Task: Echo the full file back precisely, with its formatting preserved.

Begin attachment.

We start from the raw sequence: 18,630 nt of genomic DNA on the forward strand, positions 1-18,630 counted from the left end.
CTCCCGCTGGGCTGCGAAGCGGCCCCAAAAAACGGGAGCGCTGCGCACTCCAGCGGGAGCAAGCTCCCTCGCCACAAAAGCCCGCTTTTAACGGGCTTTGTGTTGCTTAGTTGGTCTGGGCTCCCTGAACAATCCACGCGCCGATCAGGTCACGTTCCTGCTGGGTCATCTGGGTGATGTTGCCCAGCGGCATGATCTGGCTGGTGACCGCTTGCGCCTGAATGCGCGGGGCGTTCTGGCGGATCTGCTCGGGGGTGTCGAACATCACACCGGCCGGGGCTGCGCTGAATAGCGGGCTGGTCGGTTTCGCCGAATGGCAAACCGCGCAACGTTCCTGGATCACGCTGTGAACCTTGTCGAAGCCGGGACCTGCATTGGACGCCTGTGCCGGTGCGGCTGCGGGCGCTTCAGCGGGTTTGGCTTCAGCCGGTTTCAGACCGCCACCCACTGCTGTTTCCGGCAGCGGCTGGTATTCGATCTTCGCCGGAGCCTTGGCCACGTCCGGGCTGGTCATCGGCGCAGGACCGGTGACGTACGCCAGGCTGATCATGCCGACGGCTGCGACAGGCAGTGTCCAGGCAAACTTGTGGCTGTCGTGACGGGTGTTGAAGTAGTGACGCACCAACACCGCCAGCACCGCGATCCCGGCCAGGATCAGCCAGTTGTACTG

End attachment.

We start from the raw sequence: 18,630 nt of genomic DNA on the forward strand, positions 1-18,630 counted from the left end.
CTCCCGCTGGGCTGCGAAGCGGCCCCAAAAAACGGGAGCGCTGCGCACTCCAGCGGGAGCAAGCTCCCTCGCCACAAAAGCCCGCTTTTAACGGGCTTTGTGTTGCTTAGTTGGTCTGGGCTCCCTGAACAATCCACGCGCCGATCAGGTCACGTTCCTGCTGGGTCATCTGGGTGATGTTGCCCAGCGGCATGATCTGGCTGGTGACCGCTTGCGCCTGAATGCGCGGGGCGTTCTGGCGGATCTGCTCGGGGGTGTCGAACATCACACCGGCCGGGGCTGCGCTGAATAGCGGGCTGGTCGGTTTCGCCGAATGGCAAACCGCGCAACGTTCCTGGATCACGCTGTGAACCTTGTCGAAGCCGGGACCTGCATTGGACGCCTGTGCCGGTGCGGCTGCGGGCGCTTCAGCGGGTTTGGCTTCAGCCGGTTTCAGACCGCCACCCACTGCTGTTTCCGGCAGCGGCTGGTATTCGATCTTCGCCGGAGCCTTGGCCACGTCCGGGCTGGTCATCGGCGCAGGACCGGTGACGTACGCCAGGCTGATCATGCCGACGGCTGCGACAGGCAGTGTCCAGGCAAACTTGTGGCTGTCGTGACGGGTGTTGAAGTAGTGACGCACCAACACCGCCAGCACCGCGATCCCGGCCAGGATCAGCCAGTTGTACTG